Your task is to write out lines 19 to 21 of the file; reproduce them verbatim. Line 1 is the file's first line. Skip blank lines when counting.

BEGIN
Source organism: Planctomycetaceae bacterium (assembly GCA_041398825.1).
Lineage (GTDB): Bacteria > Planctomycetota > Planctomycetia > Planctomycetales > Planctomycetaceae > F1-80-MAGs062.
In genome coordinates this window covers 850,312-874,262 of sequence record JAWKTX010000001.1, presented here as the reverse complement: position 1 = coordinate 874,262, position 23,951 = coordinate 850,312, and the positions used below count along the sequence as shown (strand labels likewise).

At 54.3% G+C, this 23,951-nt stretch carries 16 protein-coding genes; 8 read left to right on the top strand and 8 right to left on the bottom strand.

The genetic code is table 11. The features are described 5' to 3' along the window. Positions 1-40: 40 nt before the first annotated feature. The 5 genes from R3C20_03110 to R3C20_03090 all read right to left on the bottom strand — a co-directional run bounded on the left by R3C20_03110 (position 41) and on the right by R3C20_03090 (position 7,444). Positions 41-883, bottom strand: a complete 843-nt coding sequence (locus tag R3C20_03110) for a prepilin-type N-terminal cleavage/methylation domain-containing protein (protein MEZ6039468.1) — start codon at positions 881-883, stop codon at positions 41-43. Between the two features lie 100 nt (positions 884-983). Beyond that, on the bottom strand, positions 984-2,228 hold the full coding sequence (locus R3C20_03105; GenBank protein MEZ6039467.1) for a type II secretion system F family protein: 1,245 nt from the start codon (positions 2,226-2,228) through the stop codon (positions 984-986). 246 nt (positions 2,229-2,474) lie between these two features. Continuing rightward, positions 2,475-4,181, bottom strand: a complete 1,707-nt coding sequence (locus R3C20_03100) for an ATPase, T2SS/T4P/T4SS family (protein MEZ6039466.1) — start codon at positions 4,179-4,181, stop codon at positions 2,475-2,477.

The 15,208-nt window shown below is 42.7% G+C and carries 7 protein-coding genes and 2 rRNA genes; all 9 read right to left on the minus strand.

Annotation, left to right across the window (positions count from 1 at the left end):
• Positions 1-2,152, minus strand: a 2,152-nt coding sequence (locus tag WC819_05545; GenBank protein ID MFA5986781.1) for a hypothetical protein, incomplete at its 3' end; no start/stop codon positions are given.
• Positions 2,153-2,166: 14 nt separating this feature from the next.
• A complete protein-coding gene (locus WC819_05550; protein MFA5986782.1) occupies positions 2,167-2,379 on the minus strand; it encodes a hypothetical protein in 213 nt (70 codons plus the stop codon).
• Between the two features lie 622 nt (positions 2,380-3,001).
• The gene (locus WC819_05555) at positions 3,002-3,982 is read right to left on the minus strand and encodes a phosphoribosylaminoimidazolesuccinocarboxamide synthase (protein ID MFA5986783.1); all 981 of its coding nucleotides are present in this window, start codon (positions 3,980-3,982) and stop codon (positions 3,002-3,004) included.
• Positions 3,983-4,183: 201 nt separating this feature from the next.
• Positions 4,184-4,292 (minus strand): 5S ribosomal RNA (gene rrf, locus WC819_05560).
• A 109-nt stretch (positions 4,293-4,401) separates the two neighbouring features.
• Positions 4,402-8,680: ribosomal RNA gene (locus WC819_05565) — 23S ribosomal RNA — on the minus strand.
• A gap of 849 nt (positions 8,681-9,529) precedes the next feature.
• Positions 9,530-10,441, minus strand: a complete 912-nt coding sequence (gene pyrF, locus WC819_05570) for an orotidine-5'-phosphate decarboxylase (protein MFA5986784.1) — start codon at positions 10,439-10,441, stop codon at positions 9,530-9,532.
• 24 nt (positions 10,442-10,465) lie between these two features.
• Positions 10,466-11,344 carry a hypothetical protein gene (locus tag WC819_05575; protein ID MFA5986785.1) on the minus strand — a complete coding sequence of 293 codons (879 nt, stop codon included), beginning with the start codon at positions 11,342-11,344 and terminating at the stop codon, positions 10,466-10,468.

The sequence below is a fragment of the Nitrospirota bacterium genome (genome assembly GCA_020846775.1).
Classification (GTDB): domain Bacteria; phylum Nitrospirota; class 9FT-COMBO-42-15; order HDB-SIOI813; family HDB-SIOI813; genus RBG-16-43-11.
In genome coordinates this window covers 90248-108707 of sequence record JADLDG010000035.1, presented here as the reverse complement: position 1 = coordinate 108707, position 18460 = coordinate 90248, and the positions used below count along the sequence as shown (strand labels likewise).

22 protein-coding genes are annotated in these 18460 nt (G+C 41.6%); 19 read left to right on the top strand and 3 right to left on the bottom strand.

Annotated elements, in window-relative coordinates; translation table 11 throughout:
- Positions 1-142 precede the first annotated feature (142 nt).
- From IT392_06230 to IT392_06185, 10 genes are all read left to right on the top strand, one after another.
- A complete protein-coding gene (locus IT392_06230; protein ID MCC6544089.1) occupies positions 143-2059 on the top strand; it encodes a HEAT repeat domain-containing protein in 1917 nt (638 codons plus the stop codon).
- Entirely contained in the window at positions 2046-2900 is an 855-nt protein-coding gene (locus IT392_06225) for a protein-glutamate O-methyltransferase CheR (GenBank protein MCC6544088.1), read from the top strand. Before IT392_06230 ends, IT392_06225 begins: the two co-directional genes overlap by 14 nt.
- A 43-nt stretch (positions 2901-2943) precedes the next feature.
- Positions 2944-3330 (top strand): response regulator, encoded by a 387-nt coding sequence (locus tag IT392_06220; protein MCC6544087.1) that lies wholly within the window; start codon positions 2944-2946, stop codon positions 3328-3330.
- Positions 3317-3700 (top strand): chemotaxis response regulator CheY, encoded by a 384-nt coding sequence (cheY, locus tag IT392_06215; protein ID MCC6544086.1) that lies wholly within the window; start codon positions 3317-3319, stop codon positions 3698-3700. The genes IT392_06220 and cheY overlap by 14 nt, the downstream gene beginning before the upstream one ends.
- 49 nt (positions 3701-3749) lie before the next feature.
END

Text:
• 24 nt (positions 10,442-10,465) lie between these two features.
• Positions 10,466-11,344 carry a hypothetical protein gene (locus tag WC819_05575; protein ID MFA5986785.1) on the minus strand — a complete coding sequence of 293 codons (879 nt, stop codon included), beginning with the start codon at positions 11,342-11,344 and terminating at the stop codon, positions 10,466-10,468.

The sequence below is a fragment of the Nitrospirota bacterium genome (genome assembly GCA_020846775.1).